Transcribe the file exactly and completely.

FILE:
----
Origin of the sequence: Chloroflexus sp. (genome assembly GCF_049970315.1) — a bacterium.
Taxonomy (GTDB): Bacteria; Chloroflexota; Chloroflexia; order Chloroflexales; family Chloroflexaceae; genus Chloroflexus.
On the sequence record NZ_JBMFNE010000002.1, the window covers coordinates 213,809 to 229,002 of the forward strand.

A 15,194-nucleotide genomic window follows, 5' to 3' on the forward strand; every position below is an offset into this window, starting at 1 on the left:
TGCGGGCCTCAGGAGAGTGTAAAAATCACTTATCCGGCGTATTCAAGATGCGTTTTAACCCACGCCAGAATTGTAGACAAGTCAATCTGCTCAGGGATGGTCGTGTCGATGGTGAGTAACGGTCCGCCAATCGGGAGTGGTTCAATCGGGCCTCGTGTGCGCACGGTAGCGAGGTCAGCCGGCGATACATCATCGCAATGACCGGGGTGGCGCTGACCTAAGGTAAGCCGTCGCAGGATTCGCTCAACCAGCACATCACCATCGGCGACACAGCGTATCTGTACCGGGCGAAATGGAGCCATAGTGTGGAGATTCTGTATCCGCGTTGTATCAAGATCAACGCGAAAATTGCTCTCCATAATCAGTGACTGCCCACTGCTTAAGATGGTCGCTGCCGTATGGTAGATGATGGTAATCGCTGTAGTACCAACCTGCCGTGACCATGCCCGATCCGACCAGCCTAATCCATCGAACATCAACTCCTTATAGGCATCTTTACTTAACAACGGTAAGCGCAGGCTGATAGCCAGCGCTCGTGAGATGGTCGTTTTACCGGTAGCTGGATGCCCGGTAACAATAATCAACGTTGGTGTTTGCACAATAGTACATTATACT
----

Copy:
Origin of the sequence: Chloroflexus sp. (genome assembly GCF_049970315.1) — a bacterium.
Taxonomy (GTDB): Bacteria; Chloroflexota; Chloroflexia; order Chloroflexales; family Chloroflexaceae; genus Chloroflexus.
On the sequence record NZ_JBMFNE010000002.1, the window covers coordinates 213,809 to 229,002 of the forward strand.

A 15,194-nucleotide genomic window follows, 5' to 3' on the forward strand; every position below is an offset into this window, starting at 1 on the left:
TGCGGGCCTCAGGAGAGTGTAAAAATCACTTATCCGGCGTATTCAAGATGCGTTTTAACCCACGCCAGAATTGTAGACAAGTCAATCTGCTCAGGGATGGTCGTGTCGATGGTGAGTAACGGTCCGCCAATCGGGAGTGGTTCAATCGGGCCTCGTGTGCGCACGGTAGCGAGGTCAGCCGGCGATACATCATCGCAATGACCGGGGTGGCGCTGACCTAAGGTAAGCCGTCGCAGGATTCGCTCAACCAGCACATCACCATCGGCGACACAGCGTATCTGTACCGGGCGAAATGGAGCCATAGTGTGGAGATTCTGTATCCGCGTTGTATCAAGATCAACGCGAAAATTGCTCTCCATAATCAGTGACTGCCCACTGCTTAAGATGGTCGCTGCCGTATGGTAGATGATGGTAATCGCTGTAGTACCAACCTGCCGTGACCATGCCCGATCCGACCAGCCTAATCCATCGAACATCAACTCCTTATAGGCATCTTTACTTAACAACGGTAAGCGCAGGCTGATAGCCAGCGCTCGTGAGATGGTCGTTTTACCGGTAGCTGGATGCCCGGTAACAATAATCAACGTTGGTGTTTGCACAATAGTACATTATACT